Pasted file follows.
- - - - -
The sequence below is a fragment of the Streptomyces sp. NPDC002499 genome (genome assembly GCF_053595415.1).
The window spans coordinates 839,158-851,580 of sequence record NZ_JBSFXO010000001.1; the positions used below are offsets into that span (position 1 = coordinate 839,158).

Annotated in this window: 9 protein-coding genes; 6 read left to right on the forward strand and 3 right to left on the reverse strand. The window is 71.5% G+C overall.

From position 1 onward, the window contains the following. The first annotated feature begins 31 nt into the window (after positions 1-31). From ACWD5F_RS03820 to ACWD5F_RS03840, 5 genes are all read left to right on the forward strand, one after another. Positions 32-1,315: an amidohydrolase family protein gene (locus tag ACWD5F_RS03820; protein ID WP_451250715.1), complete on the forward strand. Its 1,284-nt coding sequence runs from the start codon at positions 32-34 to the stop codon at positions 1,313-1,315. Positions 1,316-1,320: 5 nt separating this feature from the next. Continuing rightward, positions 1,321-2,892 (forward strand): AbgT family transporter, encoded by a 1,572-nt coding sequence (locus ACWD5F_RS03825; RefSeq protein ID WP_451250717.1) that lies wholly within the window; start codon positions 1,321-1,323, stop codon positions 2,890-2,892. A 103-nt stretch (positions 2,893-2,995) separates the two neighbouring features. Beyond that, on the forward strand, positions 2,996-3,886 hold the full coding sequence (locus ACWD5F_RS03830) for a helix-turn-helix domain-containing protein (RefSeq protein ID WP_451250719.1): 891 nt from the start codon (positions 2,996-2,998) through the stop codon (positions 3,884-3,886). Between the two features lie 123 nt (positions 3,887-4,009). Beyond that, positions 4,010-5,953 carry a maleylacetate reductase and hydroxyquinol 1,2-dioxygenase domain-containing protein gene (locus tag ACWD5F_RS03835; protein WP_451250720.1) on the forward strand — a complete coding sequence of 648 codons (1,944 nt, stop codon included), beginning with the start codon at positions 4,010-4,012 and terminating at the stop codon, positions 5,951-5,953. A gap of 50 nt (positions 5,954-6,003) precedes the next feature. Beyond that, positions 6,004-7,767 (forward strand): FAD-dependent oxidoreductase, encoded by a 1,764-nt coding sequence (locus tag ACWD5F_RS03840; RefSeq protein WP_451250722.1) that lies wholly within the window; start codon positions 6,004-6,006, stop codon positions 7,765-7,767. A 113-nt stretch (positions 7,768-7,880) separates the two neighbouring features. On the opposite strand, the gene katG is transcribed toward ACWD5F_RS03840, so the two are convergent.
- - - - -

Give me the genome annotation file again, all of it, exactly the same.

The sequence below is a fragment of the Streptomyces sp. NPDC002499 genome (genome assembly GCF_053595415.1).
The window spans coordinates 839,158-851,580 of sequence record NZ_JBSFXO010000001.1; the positions used below are offsets into that span (position 1 = coordinate 839,158).

Annotated in this window: 9 protein-coding genes; 6 read left to right on the forward strand and 3 right to left on the reverse strand. The window is 71.5% G+C overall.

From position 1 onward, the window contains the following. The first annotated feature begins 31 nt into the window (after positions 1-31). From ACWD5F_RS03820 to ACWD5F_RS03840, 5 genes are all read left to right on the forward strand, one after another. Positions 32-1,315: an amidohydrolase family protein gene (locus tag ACWD5F_RS03820; protein ID WP_451250715.1), complete on the forward strand. Its 1,284-nt coding sequence runs from the start codon at positions 32-34 to the stop codon at positions 1,313-1,315. Positions 1,316-1,320: 5 nt separating this feature from the next. Continuing rightward, positions 1,321-2,892 (forward strand): AbgT family transporter, encoded by a 1,572-nt coding sequence (locus ACWD5F_RS03825; RefSeq protein ID WP_451250717.1) that lies wholly within the window; start codon positions 1,321-1,323, stop codon positions 2,890-2,892. A 103-nt stretch (positions 2,893-2,995) separates the two neighbouring features. Beyond that, on the forward strand, positions 2,996-3,886 hold the full coding sequence (locus ACWD5F_RS03830) for a helix-turn-helix domain-containing protein (RefSeq protein ID WP_451250719.1): 891 nt from the start codon (positions 2,996-2,998) through the stop codon (positions 3,884-3,886). Between the two features lie 123 nt (positions 3,887-4,009). Beyond that, positions 4,010-5,953 carry a maleylacetate reductase and hydroxyquinol 1,2-dioxygenase domain-containing protein gene (locus tag ACWD5F_RS03835; protein WP_451250720.1) on the forward strand — a complete coding sequence of 648 codons (1,944 nt, stop codon included), beginning with the start codon at positions 4,010-4,012 and terminating at the stop codon, positions 5,951-5,953. A gap of 50 nt (positions 5,954-6,003) precedes the next feature. Beyond that, positions 6,004-7,767 (forward strand): FAD-dependent oxidoreductase, encoded by a 1,764-nt coding sequence (locus tag ACWD5F_RS03840; RefSeq protein WP_451250722.1) that lies wholly within the window; start codon positions 6,004-6,006, stop codon positions 7,765-7,767. A 113-nt stretch (positions 7,768-7,880) separates the two neighbouring features. On the opposite strand, the gene katG is transcribed toward ACWD5F_RS03840, so the two are convergent.